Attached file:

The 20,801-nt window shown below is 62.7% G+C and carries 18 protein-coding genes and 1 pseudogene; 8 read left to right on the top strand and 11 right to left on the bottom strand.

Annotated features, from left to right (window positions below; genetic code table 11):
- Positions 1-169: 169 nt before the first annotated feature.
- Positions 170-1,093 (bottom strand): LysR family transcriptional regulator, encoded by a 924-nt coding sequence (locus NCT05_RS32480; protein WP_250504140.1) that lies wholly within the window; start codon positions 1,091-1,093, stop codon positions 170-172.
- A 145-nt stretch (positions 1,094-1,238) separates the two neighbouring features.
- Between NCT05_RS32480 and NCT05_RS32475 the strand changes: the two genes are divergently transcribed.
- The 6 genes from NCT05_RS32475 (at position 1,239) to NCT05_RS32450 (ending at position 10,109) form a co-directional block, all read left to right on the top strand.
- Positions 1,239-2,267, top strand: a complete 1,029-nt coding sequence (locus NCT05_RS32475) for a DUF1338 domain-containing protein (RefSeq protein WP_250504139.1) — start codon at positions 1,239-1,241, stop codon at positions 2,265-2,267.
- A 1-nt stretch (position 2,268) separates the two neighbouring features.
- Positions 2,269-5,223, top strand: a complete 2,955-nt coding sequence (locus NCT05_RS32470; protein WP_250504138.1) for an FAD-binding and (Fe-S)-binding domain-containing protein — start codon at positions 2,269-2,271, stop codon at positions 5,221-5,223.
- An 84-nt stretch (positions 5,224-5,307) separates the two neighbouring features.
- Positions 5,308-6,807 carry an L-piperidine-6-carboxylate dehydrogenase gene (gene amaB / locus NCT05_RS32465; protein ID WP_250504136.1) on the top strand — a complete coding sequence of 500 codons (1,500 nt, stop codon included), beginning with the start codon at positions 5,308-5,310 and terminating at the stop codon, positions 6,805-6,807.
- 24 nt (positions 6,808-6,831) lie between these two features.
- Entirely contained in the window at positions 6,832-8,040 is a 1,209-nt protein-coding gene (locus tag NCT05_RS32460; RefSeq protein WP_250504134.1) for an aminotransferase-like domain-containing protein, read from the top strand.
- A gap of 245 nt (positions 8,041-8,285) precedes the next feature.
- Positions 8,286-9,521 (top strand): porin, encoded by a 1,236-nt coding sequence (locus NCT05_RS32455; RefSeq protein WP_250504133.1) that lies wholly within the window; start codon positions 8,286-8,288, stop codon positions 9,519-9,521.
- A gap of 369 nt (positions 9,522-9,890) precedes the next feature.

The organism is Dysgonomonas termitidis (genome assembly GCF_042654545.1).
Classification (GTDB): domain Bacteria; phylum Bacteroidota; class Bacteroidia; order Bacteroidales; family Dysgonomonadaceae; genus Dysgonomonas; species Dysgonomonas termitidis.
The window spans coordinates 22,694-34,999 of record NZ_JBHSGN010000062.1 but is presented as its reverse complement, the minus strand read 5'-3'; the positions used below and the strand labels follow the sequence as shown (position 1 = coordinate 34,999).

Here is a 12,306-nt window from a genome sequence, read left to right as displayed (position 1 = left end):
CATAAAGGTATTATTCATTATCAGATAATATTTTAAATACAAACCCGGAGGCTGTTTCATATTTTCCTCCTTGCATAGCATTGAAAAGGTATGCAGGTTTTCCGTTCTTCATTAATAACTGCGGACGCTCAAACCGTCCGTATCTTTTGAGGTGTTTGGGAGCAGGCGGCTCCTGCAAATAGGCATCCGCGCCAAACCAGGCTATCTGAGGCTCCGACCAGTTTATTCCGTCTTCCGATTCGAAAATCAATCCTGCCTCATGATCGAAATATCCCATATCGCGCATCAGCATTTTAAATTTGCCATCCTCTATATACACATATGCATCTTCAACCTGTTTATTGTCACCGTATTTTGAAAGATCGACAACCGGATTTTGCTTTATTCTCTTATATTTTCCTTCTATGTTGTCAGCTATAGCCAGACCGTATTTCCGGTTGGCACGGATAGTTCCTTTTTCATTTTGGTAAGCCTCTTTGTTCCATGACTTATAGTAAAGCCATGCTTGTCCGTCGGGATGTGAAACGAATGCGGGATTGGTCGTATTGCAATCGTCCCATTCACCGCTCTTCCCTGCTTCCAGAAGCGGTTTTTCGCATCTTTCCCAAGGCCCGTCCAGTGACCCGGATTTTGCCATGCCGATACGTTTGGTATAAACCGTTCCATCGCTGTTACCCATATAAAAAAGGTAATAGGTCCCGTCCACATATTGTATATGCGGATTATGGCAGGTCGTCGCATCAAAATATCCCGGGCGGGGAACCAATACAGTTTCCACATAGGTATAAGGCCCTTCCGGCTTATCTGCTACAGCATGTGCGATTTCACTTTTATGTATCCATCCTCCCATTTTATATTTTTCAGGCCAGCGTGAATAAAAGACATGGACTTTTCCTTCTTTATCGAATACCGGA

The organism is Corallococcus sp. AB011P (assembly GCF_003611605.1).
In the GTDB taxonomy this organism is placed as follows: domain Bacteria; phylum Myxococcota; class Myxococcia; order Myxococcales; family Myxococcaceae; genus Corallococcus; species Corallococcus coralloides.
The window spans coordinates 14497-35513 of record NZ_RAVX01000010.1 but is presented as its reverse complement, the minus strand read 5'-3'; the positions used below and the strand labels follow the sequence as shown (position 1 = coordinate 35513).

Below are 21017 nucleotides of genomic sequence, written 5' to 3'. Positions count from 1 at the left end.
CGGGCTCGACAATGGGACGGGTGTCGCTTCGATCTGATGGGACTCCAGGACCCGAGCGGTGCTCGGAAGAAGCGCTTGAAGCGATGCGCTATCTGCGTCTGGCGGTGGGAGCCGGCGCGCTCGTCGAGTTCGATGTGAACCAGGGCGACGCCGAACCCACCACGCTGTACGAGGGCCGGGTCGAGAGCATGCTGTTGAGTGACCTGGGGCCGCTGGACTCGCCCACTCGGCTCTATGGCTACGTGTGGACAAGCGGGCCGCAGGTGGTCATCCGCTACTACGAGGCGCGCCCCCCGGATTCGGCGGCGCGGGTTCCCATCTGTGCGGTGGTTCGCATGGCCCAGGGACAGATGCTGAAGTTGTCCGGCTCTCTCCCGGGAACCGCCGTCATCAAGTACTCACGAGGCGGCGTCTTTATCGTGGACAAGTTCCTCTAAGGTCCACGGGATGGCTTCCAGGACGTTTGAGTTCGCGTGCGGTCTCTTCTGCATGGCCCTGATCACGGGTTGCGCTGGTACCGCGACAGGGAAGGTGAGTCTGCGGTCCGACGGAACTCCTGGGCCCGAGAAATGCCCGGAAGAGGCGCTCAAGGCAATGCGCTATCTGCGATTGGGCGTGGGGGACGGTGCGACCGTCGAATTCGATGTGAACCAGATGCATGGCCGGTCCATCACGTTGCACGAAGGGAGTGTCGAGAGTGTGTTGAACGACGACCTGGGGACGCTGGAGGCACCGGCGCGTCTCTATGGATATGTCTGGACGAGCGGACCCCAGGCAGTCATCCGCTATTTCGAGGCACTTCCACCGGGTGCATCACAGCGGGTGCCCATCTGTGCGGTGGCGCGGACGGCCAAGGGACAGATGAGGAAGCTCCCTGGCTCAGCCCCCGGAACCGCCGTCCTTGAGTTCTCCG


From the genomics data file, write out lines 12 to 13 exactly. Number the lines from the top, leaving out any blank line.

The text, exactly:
- Positions 5,308-6,807 carry an L-piperidine-6-carboxylate dehydrogenase gene (gene amaB / locus NCT05_RS32465; protein ID WP_250504136.1) on the top strand — a complete coding sequence of 500 codons (1,500 nt, stop codon included), beginning with the start codon at positions 5,308-5,310 and terminating at the stop codon, positions 6,805-6,807.
- 24 nt (positions 6,808-6,831) lie between these two features.